AVP has learned of the death of Mx Bostick a 59-year-old Black transgender person in Chelsea. Since issuing our alert, we have learned that Mx Bostick identified as transgender, and used alternating names to identify themselves. To honor that, we are using Mx, an honorific that does not connote gender. According to media reports, a Mx Bostick was found unconscious with apparent head trauma on Tuesday, April 25th, 2017 at 7th Avenue and 29th Street in Manhattan. They were taken to Bellevue Hospital, where they died of their injuries yesterday, May 4th, 2017. There has been an arrest in connection with their homicide.
“Transgender people are targeted all too often for severe and deadly violence,” said Beverly Tillery, Executive Director at the New York City Anti-Violence Project. “We are facing a crisis of violence. Ten transgender people have already been killed so far in 2017 and this must stop. As a society we can stop this epidemic by hiring trans people of color, making sure they have safe places to live and standing up when we see or hear them being demeaned and attacked and simply by valuing their lives. The moment to act is now.”
AVP has reached out to The Lesbian, Gay, Bisexual & Transgender Community Center of New York City, the office of City Council Speaker Melissa Mark-Viverito, the office of New York City Councilmember Corey Johnson, the office of Public Advocate Letitia James, the New York City Commission on Human Rights, the Manhattan District Attorney’s Office, the NYPD Hate Crimes Task Force, and the NYPD Community Affairs Bureau.
TAKE ACTION WITH AVP
We all have a role in ending violence. One way to take action right now is to take our Bystander Intervention Pledge, #IWillNotStandBy, to commit to look out for one another, to report anti-LGBTQ violence and discrimination where we witness it, and to intervene in ways that are safe for ourselves and those around us.
If you witness hate violence you can:
- Assess the situation to see how you can best take action. Only proceed if it is safe to do so in all of these instances.
- Make your presence known by asking questions and talking to both the victim and the perpetrator.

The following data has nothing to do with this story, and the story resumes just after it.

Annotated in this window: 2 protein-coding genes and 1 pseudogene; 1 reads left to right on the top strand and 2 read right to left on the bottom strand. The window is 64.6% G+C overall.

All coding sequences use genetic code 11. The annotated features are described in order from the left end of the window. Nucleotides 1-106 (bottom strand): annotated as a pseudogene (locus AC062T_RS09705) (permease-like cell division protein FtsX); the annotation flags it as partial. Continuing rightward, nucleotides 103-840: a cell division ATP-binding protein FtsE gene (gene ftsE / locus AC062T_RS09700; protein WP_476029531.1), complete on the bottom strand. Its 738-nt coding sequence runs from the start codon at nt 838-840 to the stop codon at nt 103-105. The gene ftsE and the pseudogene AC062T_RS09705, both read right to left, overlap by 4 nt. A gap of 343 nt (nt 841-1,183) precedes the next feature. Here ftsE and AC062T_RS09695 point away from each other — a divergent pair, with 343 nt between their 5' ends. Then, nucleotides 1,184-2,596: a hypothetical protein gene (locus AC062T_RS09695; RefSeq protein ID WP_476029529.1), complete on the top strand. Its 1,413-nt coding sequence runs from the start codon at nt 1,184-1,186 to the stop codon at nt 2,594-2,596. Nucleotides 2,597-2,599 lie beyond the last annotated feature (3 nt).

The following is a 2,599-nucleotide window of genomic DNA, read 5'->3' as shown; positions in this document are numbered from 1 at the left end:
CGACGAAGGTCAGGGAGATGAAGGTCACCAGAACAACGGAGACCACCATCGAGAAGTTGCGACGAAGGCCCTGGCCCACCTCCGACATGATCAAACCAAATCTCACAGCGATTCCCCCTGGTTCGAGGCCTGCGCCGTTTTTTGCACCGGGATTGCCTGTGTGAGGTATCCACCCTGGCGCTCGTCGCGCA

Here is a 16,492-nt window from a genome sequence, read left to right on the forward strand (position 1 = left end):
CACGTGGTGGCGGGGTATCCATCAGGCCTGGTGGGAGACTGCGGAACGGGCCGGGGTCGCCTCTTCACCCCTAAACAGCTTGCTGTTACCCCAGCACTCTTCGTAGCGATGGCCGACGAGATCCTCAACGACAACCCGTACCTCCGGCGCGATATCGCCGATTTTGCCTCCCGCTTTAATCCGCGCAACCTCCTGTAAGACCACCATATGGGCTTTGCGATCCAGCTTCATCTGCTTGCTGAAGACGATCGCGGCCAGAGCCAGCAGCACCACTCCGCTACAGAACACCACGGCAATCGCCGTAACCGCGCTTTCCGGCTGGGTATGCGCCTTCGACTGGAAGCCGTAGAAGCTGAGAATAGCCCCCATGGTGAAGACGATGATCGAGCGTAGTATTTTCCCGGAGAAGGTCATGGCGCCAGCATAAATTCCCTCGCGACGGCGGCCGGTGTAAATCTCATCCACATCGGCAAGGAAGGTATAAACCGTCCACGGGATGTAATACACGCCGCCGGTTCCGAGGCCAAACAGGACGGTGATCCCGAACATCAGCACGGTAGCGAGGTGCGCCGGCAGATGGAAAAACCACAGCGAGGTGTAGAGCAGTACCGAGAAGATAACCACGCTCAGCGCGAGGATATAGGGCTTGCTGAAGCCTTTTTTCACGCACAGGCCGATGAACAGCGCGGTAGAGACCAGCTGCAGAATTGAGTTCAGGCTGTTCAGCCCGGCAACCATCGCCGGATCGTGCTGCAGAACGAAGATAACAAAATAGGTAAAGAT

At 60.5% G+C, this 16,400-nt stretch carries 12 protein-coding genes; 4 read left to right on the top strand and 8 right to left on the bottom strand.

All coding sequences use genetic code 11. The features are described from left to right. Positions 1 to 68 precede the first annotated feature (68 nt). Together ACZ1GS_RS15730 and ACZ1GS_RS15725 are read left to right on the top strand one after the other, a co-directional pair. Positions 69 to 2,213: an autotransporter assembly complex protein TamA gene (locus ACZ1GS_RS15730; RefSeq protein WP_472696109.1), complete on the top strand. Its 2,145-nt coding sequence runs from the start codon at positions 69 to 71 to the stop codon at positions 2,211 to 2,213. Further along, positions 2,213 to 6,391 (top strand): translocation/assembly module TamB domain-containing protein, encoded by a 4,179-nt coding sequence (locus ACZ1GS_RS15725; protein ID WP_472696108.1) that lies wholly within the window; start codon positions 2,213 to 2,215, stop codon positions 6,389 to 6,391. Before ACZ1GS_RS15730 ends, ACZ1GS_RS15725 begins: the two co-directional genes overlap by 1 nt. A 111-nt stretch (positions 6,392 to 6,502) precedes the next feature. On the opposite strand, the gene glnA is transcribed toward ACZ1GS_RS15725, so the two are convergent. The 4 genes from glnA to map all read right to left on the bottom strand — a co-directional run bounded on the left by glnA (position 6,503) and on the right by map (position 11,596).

- Speak up, be LOUD, and call out what’s happening: identifying violence by name can help deter it.
- Distract and divert the attacker’s attention by making a scene, and being noisy to draw the attention of others.
- Record what’s happening by taking video on your phone.
- Ask what support the survivor needs and provide it if you can.
- Report the incident to AVP on our 24/7 hotline at 212-714-1141 or our Online Reporting Form. The hotline can also be a resource for the survivor if they so choose.
AVP will be doing outreach in Chelsea in the weeks ahead to hand out safety information and resources. Additionally, to work on issues of violence in an ongoing way, join AVP’s Hate Violence Community Action Committee, a community and survivor-led working group that addresses hate violence, police violence, hook-up violence, and discrimination against LGBTQ and HIV-affected communities, which meets monthly at AVP. To join us for outreach or to get involved with our Hate Violence Community Action Committee contact LaLa Zannell at email@example.com.
REPORTING VIOLENCE HELPS END VIOLENCE
AVP encourages you to report violence you experience or witness to our free and confidential 24-hour bilingual (English/Spanish) hotline at 212-714-1141 where you can speak with a trained counselor and seek support, or you can report violence anonymously online, or to ask for a counselor to reach out to you.
Support AVP’s work to make the city safer for LGBTQ and HIV-affected New Yorkers. Donate to AVP today.